I checked out these birds in Helmut Sick’s book Ornitologia Brasileira and found this small bit of information about the Southern Screamer:

Pousa durante horas sobre árvores. Forma grandes bandos para pernoitar nos banhados, ficando em pé na água rasa. Em qualquer época do ano há agrupamentos menores ou maiores de indivíduos que aparentemente não procriam mas pastam juritos tranqüilamente; em alguns locais são até considerados concorrentes das ovelhas [.]

This was translated by the best translator, Larissa Maestrelo as follows:

Perches for long hours on trees. Forms great flocks to spend the night in wet regions, standing in shallow water. At any time of the year, there are gatherings of small or big groups of individuals, apparently not for reproduction purposes, but they forage together peacefully; in some locations they are even considered a competition for sheep.

Anseranatidae, 1 Species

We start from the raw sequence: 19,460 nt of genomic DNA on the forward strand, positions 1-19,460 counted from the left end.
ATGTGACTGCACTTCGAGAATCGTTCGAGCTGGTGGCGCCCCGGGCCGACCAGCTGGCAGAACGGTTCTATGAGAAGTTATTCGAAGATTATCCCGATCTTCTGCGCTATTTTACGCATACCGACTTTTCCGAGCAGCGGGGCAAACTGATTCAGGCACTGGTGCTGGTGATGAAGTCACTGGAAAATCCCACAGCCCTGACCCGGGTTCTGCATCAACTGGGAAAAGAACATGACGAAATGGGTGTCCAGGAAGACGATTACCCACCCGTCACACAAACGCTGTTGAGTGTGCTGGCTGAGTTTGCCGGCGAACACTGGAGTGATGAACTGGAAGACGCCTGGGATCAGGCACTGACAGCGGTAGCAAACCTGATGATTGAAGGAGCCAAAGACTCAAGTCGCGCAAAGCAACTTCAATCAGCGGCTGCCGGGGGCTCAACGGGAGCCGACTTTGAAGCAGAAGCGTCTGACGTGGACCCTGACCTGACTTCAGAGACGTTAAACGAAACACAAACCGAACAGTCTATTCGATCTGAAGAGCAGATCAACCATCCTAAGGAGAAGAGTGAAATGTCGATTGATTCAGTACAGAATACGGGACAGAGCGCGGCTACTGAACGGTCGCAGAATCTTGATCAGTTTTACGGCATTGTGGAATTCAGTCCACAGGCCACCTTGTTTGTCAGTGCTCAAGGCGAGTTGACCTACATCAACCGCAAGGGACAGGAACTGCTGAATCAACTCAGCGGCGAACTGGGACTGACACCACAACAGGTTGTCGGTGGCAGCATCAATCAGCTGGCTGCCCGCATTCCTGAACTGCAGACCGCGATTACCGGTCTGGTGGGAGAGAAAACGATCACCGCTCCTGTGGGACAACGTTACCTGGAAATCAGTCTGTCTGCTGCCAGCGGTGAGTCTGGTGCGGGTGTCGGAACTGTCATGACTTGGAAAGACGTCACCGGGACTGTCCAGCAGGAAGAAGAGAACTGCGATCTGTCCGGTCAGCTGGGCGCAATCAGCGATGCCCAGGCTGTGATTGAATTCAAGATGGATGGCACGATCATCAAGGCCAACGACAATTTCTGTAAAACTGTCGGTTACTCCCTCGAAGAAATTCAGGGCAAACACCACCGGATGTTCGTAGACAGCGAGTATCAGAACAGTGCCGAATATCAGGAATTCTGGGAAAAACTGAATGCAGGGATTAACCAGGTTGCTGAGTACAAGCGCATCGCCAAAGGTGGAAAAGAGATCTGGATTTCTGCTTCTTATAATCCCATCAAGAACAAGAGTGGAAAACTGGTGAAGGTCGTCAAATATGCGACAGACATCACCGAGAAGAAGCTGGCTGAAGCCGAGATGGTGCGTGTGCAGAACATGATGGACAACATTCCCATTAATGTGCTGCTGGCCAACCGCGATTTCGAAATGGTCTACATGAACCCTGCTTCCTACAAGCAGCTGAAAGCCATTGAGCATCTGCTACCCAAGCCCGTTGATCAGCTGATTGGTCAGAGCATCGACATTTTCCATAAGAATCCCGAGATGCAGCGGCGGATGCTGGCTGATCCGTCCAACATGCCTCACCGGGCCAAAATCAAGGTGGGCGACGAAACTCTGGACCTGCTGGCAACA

Now here we have something different: a bird in its own family! This perhaps lonely bird, though lonely due only to our strange scientific predilictions, is the Magpie Goose or Anseranas semipalmata as it likes to be called in latin. It is found mostly in Australia, although it also hangs out in Papau New Guineau and some other nearby islands.

According to one article by Frith and Davies, “The birds are to some extent nomadic. In the dry season most of them concentrate on the Mary and South Alligator Rivers, and during the wet season they spread over the other rivers to breed. Movements are mainly controlled by the availability of food, water, and breeding habitat. The main foods are the seeds of swamp grasses, the blades of dry-land grasses, and the underground bulbs of spike-rush.”